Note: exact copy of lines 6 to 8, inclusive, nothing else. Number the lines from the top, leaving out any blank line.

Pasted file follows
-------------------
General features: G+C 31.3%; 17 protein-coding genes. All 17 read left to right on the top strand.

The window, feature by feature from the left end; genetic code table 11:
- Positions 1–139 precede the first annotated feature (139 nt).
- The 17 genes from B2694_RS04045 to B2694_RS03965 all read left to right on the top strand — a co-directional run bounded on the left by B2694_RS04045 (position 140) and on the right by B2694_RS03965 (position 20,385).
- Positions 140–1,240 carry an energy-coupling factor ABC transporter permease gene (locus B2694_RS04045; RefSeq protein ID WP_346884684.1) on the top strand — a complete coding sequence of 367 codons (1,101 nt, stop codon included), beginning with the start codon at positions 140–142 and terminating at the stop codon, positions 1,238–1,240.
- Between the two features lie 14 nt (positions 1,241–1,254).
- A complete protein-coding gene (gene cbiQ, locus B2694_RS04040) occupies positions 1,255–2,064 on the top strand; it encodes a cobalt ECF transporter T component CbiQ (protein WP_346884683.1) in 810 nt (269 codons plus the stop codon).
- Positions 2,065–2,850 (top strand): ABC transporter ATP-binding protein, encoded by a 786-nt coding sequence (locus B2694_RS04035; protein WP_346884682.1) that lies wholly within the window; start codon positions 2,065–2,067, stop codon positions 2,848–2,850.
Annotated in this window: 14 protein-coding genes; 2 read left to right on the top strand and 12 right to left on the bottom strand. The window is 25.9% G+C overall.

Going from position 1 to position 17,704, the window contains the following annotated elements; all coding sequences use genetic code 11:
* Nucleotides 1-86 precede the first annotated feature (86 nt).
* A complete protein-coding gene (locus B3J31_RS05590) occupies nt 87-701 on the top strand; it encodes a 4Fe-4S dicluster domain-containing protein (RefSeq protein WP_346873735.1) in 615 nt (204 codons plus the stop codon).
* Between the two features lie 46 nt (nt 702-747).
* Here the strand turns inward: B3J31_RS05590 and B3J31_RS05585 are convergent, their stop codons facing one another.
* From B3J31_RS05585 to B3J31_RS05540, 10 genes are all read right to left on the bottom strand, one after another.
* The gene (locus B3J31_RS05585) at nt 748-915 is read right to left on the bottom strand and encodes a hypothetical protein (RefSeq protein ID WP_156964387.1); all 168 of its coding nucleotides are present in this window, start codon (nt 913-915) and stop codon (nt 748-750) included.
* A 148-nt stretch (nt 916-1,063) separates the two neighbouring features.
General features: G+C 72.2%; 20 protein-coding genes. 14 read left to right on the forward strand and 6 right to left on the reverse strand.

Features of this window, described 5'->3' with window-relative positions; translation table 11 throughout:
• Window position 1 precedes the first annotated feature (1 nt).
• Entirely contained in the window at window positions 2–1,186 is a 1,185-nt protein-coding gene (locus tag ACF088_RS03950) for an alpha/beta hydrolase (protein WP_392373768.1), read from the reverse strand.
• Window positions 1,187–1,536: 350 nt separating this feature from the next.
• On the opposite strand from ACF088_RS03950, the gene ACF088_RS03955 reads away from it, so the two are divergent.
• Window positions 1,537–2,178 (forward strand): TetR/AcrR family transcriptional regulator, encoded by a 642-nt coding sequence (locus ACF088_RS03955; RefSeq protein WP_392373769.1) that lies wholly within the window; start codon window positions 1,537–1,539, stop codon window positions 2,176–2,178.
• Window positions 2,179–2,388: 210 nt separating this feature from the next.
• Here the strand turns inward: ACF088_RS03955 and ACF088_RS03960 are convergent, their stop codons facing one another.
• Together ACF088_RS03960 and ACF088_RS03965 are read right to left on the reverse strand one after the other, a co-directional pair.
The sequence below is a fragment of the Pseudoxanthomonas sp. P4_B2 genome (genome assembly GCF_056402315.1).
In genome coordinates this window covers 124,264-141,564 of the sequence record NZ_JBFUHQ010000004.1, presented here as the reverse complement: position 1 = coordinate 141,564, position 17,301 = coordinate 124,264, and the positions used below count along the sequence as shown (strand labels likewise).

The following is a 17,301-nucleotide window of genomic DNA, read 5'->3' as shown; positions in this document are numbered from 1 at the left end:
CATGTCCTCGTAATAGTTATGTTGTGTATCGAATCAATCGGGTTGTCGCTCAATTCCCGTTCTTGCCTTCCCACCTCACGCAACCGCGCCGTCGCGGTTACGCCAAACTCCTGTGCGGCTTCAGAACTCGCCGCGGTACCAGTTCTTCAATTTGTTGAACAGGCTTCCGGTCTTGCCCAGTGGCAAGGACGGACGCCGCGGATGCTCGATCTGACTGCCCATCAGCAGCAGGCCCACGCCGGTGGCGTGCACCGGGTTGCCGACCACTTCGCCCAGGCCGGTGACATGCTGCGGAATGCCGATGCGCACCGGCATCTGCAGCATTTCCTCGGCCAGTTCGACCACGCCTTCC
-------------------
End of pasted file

- Between the two features lie 14 nt (positions 1,241–1,254).
- A complete protein-coding gene (gene cbiQ, locus B2694_RS04040) occupies positions 1,255–2,064 on the top strand; it encodes a cobalt ECF transporter T component CbiQ (protein WP_346884683.1) in 810 nt (269 codons plus the stop codon).
- Positions 2,065–2,850 (top strand): ABC transporter ATP-binding protein, encoded by a 786-nt coding sequence (locus B2694_RS04035; protein WP_346884682.1) that lies wholly within the window; start codon positions 2,065–2,067, stop codon positions 2,848–2,850.